On Wednesday, Trump tweeted that he'd decided to disband his American Manufacturing Council and his Strategic and Policy Forum — though their demise may have happened with or without his blessing. Members of the Strategic and Policy Forum had already announced the council was breaking up because of the president's response to the weekend's white nationalist rally in Charlottesville, Virginia. Trump's American Manufacturing Council had been rapidly losing members as well, with seven business leaders quitting the council by Wednesday over Trump's response to the Charlottesville protests. Becca Stanek

5:16 p.m. ET
Spencer Platt/Getty Images

The Dow Jones closed Thursday afternoon down more than 274 points as investors were rattled by the chaos engulfing the Trump White House in addition to a deadly terrorist attack in Barcelona. The 1.2 percent drop in the Dow made for the index's biggest drop in three months and its second-worst day of the entire year. The Nasdaq Composite also posted a 1.9 percent slide, while the S&P 500 plunged 1.5 percent.

The market was particularly spooked by the idea that former Goldman Sachs executive Gary Cohn could resign from President Trump's National Economic Council, Barron's reports, given Cohn is in charge of the administration's tax reform efforts. Cohn was reportedly "disgusted" by Trump's tepid response to the white nationalist demonstrations in Charlottesville, Virginia, over the weekend, which resulted in the death of 32-year-old Heather Heyer. Kimberly Alters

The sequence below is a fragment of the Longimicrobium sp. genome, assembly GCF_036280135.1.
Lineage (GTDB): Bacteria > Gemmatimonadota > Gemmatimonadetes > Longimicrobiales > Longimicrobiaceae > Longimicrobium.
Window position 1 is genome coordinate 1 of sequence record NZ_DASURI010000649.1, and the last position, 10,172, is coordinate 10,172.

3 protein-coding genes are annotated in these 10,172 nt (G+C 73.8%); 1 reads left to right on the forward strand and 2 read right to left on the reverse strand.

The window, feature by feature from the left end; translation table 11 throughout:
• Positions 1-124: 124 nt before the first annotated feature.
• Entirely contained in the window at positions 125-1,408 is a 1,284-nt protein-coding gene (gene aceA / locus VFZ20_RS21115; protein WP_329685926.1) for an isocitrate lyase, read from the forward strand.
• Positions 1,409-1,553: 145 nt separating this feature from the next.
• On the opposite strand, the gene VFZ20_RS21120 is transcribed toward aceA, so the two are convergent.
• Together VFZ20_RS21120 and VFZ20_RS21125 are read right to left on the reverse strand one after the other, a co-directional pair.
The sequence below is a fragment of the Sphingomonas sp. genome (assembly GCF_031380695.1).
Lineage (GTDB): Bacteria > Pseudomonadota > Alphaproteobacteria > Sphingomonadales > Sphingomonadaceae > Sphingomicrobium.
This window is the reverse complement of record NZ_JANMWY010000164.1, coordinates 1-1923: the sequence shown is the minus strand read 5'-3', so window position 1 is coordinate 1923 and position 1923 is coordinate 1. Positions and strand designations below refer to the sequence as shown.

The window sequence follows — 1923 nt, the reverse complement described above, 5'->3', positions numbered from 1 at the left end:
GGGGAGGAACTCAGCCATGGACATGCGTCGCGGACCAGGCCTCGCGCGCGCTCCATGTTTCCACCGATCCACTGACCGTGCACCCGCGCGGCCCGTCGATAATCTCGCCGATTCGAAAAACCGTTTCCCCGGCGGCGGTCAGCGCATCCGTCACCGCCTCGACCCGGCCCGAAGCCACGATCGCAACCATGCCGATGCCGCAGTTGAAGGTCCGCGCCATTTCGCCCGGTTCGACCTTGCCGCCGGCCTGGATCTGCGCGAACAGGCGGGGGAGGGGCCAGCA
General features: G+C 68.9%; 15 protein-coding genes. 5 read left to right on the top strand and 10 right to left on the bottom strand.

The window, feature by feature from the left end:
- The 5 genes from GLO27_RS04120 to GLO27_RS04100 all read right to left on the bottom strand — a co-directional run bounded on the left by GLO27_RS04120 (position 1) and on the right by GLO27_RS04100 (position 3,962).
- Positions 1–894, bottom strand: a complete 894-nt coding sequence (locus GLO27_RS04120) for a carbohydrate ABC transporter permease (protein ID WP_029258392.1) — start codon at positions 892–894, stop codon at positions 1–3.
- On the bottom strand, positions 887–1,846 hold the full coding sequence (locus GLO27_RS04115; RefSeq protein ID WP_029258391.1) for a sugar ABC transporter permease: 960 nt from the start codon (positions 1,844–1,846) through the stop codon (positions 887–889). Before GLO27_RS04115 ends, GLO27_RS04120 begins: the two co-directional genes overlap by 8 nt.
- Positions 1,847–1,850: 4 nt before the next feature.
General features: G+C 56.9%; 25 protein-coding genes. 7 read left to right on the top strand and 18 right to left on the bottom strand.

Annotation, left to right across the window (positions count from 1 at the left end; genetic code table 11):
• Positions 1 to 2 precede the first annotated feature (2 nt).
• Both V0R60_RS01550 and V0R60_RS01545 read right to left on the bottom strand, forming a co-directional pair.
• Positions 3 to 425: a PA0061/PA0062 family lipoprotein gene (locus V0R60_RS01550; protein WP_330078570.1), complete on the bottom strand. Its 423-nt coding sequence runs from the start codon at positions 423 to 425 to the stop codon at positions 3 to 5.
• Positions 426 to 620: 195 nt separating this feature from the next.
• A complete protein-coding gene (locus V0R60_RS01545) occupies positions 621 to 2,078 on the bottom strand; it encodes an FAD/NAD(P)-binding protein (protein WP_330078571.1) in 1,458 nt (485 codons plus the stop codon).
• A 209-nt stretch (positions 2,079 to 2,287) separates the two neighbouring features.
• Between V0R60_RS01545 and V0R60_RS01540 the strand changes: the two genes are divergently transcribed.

4:56 p.m. ET

A van jumped the curb and plowed into a crowd in the center of Barcelona on Thursday. Thirteen people were killed and at least 100 were injured, Catalonian authorities said. Police have confirmed that the incident was a terrorist attack. The Islamic State has claimed responsibility for the attack through its Amaq news agency.

The driver of the van reportedly fled on foot after plowing into pedestrians in the city's historic Las Ramblas district, a popular tourist destination. Two suspects have been arrested. Local authorities in the Catalonian town of Vic — almost due north of Barcelona — have said they identified a second van linked to the attack in Las Ramblas, The Guardian reports.

Police have dismissed earlier reports that two armed men were hiding out in a bar following the attack. Becca Stanek

This is a breaking news story and has been updated throughout.

4:48 p.m. ET

Rep. Peter King (R-N.Y.) thinks it's about time for President Trump's chief strategist Stephen Bannon to leave the White House. "I think it's important for the president to fire Steve Bannon. He should go," King, an ardent Trump supporter, said Thursday in an interview with WABC.

The tipping point for King was Bannon's latest interviews, in which he relished in the fact that the left is making the debate over Confederate monuments a discussion about race, contradicted Trump on North Korea, and openly talked about his fights with colleagues. "The race-identity politics of the left wants to say it's all racist. Just give me more. Tear down more statues. Say the revolution is coming. I can't get enough of it," Bannon told The New York Times in the aftermath of the white nationalist rally in Charlottesville, Virginia, over the weekend.